This conduct complaint arose from the laying of traffic charges by a military police member (MP) against an Air Force search and rescue technician (SAR tech) who was then responding to a call-out for a mission.
The complainant was initially pulled over for speeding, at which time he was dressed in civilian attire and was leaving the air base to get his uniform and some equipment from his off-base residence. Immediately upon being pulled over, he exited his vehicle, shouted “
I’ve had a call, I’ve got to go” (or words to that effect), waved his arm toward the MP, got back in his vehicle and drove off before the MP had a chance to respond.
The next evening, the complainant attended the MP detachment as requested and met with the MP who is the subject of the complaint. The complainant was served with three offence notices: speeding (71 km/hr in a 30 km/hr zone); careless driving; and failure to stop for a peace officer. Ultimately, the case was settled without a trial, through an arrangement with the prosecutor, on the basis of the complainant pleading guilty to the speeding charge in exchange for a withdrawal of the other charges.
The complainant alleged that the subject MP abused her authority in laying the three charges against him, although he concedes that he was speeding and that he had no authority to do so, even when responding to a SAR mission call-out. According to the complainant, the subject MP would have recognized him as a SAR tech when she pulled him over and knew that he was on a call-out. He also claimed that he thought she had made a gesture which he interpreted as a signal that he could continue on his way. Ultimately, the complainant alleged that the subject MP abused her authority and over-reacted to his failure to remain at the sight of the traffic stop.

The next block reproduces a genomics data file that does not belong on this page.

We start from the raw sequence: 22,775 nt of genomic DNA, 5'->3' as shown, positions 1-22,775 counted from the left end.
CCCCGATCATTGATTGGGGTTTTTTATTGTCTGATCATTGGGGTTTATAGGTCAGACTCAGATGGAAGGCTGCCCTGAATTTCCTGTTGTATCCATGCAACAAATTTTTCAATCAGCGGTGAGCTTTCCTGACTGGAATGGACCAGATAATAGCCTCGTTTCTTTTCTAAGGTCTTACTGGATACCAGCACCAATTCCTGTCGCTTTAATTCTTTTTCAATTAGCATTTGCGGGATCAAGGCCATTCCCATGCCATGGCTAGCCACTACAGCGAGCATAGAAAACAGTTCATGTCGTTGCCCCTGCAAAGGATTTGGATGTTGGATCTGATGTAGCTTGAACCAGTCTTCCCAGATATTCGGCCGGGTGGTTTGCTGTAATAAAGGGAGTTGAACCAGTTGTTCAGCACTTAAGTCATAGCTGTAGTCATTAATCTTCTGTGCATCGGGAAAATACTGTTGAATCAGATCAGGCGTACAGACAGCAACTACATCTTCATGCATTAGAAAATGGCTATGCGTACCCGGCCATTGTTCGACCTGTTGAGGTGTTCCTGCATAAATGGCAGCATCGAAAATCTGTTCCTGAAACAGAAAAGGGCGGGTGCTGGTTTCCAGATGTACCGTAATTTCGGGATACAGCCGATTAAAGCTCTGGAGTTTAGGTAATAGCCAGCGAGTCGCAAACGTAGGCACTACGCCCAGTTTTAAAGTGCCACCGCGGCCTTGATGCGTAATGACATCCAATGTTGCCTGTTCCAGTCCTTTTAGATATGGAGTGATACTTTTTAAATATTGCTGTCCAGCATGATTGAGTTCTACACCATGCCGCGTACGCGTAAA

In concluding that the complaint was not substantiated, the Commission noted that, despite the urgency appropriately expected of SAR squadron members when responding to a mission call-out, they are not exempt from the rules of the road, including speed limits. Violation of traffic rules is not condoned by the SAR squadron chain of command. In their view, if team members have organized themselves appropriately and in conformity with squadron directives (which the complainant had not done in leaving necessary kit at his off-base residence when he was attending a function at the base). In any event, the base MPs did generally tolerate speeding on the part of SAR team members by 10-20 km/hr over the limit, but the complainant was well over this limit. The subject MP had articulated grounds for each of the charges.
The Commission found, moreover, that the subject MP reasonably construed the complainant’s actions at the traffic stop as a dismissive disregard of the MP’s traffic law enforcement mandate and authority. It was entirely appropriate for the MP to treat such conduct – as distinct from a mere personal slight or insult against an MP as an individual – as an aggravating factor in the exercise of her enforcement discretion in this, which the Commission found was reasonable in all the circumstances.
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